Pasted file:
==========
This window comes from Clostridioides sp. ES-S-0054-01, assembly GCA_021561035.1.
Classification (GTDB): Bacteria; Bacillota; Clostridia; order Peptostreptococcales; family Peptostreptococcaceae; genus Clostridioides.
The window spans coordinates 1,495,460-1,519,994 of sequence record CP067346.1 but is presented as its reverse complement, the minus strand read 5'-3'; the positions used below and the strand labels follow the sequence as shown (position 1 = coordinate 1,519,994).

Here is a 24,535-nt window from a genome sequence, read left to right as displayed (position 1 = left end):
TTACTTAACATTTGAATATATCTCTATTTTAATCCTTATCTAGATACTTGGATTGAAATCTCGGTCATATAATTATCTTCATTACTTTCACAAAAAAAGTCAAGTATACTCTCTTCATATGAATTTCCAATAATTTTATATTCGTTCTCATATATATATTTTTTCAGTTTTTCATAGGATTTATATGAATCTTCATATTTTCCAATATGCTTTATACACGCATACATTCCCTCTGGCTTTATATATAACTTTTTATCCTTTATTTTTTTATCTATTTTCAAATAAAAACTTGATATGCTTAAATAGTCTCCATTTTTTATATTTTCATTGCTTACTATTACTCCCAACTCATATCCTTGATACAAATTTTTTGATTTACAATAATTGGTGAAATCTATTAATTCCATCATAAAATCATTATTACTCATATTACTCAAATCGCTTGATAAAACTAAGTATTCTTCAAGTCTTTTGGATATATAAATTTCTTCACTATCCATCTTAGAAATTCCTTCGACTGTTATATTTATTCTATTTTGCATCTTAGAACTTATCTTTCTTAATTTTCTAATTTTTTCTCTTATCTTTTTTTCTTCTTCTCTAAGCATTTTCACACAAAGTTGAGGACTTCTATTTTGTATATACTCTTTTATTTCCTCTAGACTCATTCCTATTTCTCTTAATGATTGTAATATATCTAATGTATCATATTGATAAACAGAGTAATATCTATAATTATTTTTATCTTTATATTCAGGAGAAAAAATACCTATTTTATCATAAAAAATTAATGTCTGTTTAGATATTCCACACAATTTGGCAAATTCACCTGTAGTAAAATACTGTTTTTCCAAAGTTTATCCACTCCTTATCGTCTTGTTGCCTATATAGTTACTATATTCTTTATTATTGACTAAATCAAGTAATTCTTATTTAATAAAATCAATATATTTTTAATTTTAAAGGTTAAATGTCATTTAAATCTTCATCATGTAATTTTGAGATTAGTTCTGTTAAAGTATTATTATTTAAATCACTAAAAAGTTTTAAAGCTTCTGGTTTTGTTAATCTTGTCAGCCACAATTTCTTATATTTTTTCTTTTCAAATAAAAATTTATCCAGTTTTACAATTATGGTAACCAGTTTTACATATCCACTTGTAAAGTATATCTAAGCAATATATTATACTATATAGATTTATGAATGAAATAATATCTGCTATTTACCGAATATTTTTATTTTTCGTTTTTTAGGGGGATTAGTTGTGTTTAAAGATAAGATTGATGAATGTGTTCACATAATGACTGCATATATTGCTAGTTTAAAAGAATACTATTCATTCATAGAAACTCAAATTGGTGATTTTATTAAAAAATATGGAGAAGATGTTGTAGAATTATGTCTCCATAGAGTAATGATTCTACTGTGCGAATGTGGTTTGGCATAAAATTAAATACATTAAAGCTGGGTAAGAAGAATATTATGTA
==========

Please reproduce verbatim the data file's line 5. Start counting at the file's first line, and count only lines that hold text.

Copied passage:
TTACTTAACATTTGAATATATCTCTATTTTAATCCTTATCTAGATACTTGGATTGAAATCTCGGTCATATAATTATCTTCATTACTTTCACAAAAAAAGTCAAGTATACTCTCTTCATATGAATTTCCAATAATTTTATATTCGTTCTCATATATATATTTTTTCAGTTTTTCATAGGATTTATATGAATCTTCATATTTTCCAATATGCTTTATACACGCATACATTCCCTCTGGCTTTATATATAACTTTTTATCCTTTATTTTTTTATCTATTTTCAAATAAAAACTTGATATGCTTAAATAGTCTCCATTTTTTATATTTTCATTGCTTACTATTACTCCCAACTCATATCCTTGATACAAATTTTTTGATTTACAATAATTGGTGAAATCTATTAATTCCATCATAAAATCATTATTACTCATATTACTCAAATCGCTTGATAAAACTAAGTATTCTTCAAGTCTTTTGGATATATAAATTTCTTCACTATCCATCTTAGAAATTCCTTCGACTGTTATATTTATTCTATTTTGCATCTTAGAACTTATCTTTCTTAATTTTCTAATTTTTTCTCTTATCTTTTTTTCTTCTTCTCTAAGCATTTTCACACAAAGTTGAGGACTTCTATTTTGTATATACTCTTTTATTTCCTCTAGACTCATTCCTATTTCTCTTAATGATTGTAATATATCTAATGTATCATATTGATAAACAGAGTAATATCTATAATTATTTTTATCTTTATATTCAGGAGAAAAAATACCTATTTTATCATAAAAAATTAATGTCTGTTTAGATATTCCACACAATTTGGCAAATTCACCTGTAGTAAAATACTGTTTTTCCAAAGTTTATCCACTCCTTATCGTCTTGTTGCCTATATAGTTACTATATTCTTTATTATTGACTAAATCAAGTAATTCTTATTTAATAAAATCAATATATTTTTAATTTTAAAGGTTAAATGTCATTTAAATCTTCATCATGTAATTTTGAGATTAGTTCTGTTAAAGTATTATTATTTAAATCACTAAAAAGTTTTAAAGCTTCTGGTTTTGTTAATCTTGTCAGCCACAATTTCTTATATTTTTTCTTTTCAAATAAAAATTTATCCAGTTTTACAATTATGGTAACCAGTTTTACATATCCACTTGTAAAGTATATCTAAGCAATATATTATACTATATAGATTTATGAATGAAATAATATCTGCTATTTACCGAATATTTTTATTTTTCGTTTTTTAGGGGGATTAGTTGTGTTTAAAGATAAGATTGATGAATGTGTTCACATAATGACTGCATATATTGCTAGTTTAAAAGAATACTATTCATTCATAGAAACTCAAATTGGTGATTTTATTAAAAAATATGGAGAAGATGTTGTAGAATTATGTCTCCATAGAGTAATGATTCTACTGTGCGAATGTGGTTTGGCATAAAATTAAATACATTAAAGCTGGGTAAGAAGAATATTATGTA